Jellyfish (film)

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Jellyfish
Jellyfish poster.png
theatrical release poster
Directed by Etgar Keret
Shira Geffen
Produced by Yael Fogiel
Amir Harel
Ayelet Kit
Written by Shira Geffen
Starring Sarah Adler
Nikol Leidman
Gera Sandler
Noa Knoller
Ma-nenita De Latorre
Zaharira Harifai
Music by Christopher Bowen
Cinematography Antoine Héberlé
Edited by François Gédigier
Distributed by Pyramide Distribution
Release dates
  • June 28, 2007 (2007-06-28)
Running time 78 minutes
Country Israel
France
Language Hebrew
English
Tagalog
German

Jellyfish (Hebrew: מדוזות‎; Meduzot) is a 2007 Israeli film based on a story by Shira Geffen and directed by her husband, Etgar Keret. The film tells the story of three women in Tel Aviv whose intersecting lives paint a pessimistic portrait of Israeli secular life. Batya, a waitress at weddings, comes across a mute child who seemingly emerges from the sea. Keren, a bride whose wedding Batya worked at, breaks her leg climbing out of bathroom stall and ruins her dream honeymoon in the process. And Joy, a Filipina domestic, attends to her employer with whom she struggles to communicate. Poetic imagery draws connections between the lives of these women, all of whom find solace in the sea.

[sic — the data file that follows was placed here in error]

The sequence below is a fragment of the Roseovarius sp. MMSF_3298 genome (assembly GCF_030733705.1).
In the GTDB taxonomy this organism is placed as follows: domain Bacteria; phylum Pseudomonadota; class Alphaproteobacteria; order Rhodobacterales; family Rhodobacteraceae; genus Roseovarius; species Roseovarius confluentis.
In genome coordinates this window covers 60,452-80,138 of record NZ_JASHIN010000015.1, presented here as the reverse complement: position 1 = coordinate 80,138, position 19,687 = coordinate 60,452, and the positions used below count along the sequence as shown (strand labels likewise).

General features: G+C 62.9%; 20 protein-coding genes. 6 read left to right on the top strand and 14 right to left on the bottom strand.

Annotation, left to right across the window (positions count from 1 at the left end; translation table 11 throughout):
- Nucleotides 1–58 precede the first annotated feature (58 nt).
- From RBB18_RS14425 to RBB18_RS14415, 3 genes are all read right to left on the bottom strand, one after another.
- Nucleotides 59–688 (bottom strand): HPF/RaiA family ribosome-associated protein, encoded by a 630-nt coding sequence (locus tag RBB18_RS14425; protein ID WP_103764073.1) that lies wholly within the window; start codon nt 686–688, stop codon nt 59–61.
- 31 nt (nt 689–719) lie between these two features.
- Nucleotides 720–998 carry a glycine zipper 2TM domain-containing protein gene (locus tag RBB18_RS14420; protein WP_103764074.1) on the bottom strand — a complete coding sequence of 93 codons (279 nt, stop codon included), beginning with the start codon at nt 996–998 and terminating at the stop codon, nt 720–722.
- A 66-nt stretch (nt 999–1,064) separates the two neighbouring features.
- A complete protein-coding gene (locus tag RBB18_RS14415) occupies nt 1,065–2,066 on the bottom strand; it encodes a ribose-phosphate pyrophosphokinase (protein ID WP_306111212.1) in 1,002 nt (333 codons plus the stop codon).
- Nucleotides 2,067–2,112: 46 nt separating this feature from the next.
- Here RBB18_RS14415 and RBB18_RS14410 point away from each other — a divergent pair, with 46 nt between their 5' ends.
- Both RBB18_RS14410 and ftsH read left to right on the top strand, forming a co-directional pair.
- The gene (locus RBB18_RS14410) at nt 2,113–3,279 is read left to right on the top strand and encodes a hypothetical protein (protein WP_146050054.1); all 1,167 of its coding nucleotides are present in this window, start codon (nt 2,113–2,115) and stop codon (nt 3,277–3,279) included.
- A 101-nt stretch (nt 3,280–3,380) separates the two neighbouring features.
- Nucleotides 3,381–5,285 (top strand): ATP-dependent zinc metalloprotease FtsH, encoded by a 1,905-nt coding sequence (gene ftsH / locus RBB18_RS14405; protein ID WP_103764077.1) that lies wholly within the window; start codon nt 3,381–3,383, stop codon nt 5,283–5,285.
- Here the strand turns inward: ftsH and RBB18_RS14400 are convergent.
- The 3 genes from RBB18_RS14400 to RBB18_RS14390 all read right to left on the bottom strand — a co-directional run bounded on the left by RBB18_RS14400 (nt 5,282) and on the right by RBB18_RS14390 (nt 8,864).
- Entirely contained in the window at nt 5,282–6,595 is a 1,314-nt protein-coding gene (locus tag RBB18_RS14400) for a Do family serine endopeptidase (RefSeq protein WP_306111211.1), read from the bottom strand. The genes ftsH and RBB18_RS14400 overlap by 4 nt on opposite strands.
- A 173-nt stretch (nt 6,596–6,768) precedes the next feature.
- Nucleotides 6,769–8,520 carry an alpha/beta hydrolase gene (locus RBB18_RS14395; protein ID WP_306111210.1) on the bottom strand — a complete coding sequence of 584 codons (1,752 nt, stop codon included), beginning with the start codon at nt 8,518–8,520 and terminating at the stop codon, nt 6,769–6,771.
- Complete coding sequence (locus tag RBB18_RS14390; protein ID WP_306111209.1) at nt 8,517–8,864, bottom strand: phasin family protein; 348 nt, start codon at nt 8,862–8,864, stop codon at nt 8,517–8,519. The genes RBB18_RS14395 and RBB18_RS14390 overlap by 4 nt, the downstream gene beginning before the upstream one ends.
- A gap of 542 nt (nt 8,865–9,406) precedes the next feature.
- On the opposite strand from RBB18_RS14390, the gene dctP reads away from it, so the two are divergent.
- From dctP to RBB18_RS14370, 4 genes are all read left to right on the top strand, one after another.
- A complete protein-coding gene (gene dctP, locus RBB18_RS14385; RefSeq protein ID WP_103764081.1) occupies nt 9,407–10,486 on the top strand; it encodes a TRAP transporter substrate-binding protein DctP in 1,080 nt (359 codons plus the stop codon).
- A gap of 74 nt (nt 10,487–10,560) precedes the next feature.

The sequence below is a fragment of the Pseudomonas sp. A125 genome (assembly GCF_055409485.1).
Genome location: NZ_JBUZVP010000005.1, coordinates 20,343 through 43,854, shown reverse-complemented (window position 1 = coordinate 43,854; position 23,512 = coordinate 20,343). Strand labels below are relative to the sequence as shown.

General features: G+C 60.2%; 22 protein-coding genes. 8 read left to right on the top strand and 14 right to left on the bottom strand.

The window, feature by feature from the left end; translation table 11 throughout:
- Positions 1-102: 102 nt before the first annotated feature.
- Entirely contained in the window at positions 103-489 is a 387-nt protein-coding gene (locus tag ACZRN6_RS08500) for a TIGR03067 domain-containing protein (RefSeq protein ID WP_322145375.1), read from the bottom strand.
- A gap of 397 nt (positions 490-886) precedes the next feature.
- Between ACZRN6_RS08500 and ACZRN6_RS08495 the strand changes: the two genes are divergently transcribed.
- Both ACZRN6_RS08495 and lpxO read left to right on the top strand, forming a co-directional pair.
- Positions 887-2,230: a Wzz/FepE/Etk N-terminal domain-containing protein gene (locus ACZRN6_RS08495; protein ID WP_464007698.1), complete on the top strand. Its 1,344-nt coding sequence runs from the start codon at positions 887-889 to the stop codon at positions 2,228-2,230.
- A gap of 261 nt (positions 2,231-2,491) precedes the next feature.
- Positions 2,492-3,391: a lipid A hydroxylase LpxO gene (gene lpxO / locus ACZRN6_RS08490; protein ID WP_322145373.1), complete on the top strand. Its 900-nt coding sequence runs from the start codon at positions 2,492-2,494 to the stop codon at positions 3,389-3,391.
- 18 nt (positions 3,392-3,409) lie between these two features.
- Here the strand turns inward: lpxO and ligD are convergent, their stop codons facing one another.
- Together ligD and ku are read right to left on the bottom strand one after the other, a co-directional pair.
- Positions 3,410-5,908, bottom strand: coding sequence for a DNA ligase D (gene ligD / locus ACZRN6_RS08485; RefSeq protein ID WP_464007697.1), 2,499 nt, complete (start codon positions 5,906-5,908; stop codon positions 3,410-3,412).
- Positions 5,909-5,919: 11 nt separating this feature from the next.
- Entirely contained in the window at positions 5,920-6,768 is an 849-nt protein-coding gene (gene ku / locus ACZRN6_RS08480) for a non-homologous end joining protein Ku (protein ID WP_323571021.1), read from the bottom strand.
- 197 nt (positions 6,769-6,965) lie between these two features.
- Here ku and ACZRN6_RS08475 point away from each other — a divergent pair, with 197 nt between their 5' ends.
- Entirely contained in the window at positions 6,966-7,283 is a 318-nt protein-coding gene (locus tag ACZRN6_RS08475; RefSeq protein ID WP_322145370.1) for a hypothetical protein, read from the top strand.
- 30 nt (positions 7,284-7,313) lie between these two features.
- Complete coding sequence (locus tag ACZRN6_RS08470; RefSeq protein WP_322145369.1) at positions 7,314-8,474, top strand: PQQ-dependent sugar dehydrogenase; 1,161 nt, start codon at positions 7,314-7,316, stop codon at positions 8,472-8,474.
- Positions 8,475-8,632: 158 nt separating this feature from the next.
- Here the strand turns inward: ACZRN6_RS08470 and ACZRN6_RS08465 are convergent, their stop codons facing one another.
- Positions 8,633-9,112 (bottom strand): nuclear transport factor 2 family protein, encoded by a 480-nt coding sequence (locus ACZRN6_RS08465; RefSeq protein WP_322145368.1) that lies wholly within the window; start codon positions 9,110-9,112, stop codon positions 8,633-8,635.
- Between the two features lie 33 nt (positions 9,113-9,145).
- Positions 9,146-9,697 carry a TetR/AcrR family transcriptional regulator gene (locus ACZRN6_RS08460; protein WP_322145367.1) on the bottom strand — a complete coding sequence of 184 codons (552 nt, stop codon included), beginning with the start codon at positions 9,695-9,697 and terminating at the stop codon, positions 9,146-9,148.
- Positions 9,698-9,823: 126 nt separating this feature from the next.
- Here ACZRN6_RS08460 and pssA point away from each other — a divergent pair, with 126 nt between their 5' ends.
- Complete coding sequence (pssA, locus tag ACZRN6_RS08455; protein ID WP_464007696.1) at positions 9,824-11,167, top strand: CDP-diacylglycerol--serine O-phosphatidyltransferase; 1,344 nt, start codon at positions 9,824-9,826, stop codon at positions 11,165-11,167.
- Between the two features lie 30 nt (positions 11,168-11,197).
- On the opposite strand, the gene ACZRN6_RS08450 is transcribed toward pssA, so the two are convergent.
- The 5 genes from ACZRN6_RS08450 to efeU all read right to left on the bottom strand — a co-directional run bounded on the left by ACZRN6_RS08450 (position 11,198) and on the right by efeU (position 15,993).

Jellyfish was the winner of the 2007 Camera d'Or at the Cannes Film Festival, the Official Selection at the 2008 Toronto Film Festival, and the Official Selection at the 2008 Telluride Film Festival. The film stars Sarah Adler and Gera Sandler. The DVD release date was September 30, 2008.

Themes[edit]

The film begins and ends with the little girl in the presence of its main character, Batya at the sea- when first it appears, coming out, and ending with her following the tot into it, almost drowning. Instead her friend Malka pulls her out. She is revived, appearing relieved to find that she still has her friend.

Critical reception[edit]

The film received generally positive reviews from Western critics. The review aggregator Rotten Tomatoes reported that 88% of critics gave the film positive reviews, based on 49 reviews.[1] Metacritic reported the film had an average score of 68 out of 100, based on 11 reviews.[2]

References[edit]

External links[edit]